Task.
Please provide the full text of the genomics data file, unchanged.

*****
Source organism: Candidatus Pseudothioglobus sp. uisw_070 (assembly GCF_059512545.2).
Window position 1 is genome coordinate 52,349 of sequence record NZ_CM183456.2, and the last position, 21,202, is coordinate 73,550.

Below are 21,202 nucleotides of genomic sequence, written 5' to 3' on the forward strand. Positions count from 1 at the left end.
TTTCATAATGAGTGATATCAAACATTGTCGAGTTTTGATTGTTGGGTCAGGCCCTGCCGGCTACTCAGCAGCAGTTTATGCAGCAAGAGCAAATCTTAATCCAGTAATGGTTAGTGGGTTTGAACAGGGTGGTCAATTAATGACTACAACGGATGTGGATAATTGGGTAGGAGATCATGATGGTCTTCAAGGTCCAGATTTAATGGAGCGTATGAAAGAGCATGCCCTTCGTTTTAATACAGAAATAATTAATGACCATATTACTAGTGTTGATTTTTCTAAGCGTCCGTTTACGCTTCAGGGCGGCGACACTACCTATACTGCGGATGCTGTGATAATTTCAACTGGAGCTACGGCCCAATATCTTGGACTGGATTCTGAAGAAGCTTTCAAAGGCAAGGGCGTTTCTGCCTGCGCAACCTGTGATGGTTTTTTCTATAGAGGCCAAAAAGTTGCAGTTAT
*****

Source organism: Candidatus Pseudothioglobus sp. uisw_070 (assembly GCF_059512545.2).
Window position 1 is genome coordinate 52,349 of sequence record NZ_CM183456.2, and the last position, 21,202, is coordinate 73,550.

Below are 21,202 nucleotides of genomic sequence, written 5' to 3' on the forward strand. Positions count from 1 at the left end.
TTTCATAATGAGTGATATCAAACATTGTCGAGTTTTGATTGTTGGGTCAGGCCCTGCCGGCTACTCAGCAGCAGTTTATGCAGCAAGAGCAAATCTTAATCCAGTAATGGTTAGTGGGTTTGAACAGGGTGGTCAATTAATGACTACAACGGATGTGGATAATTGGGTAGGAGATCATGATGGTCTTCAAGGTCCAGATTTAATGGAGCGTATGAAAGAGCATGCCCTTCGTTTTAATACAGAAATAATTAATGACCATATTACTAGTGTTGATTTTTCTAAGCGTCCGTTTACGCTTCAGGGCGGCGACACTACCTATACTGCGGATGCTGTGATAATTTCAACTGGAGCTACGGCCCAATATCTTGGACTGGATTCTGAAGAAGCTTTCAAAGGCAAGGGCGTTTCTGCCTGCGCAACCTGTGATGGTTTTTTCTATAGAGGCCAAAAAGTTGCAGTTAT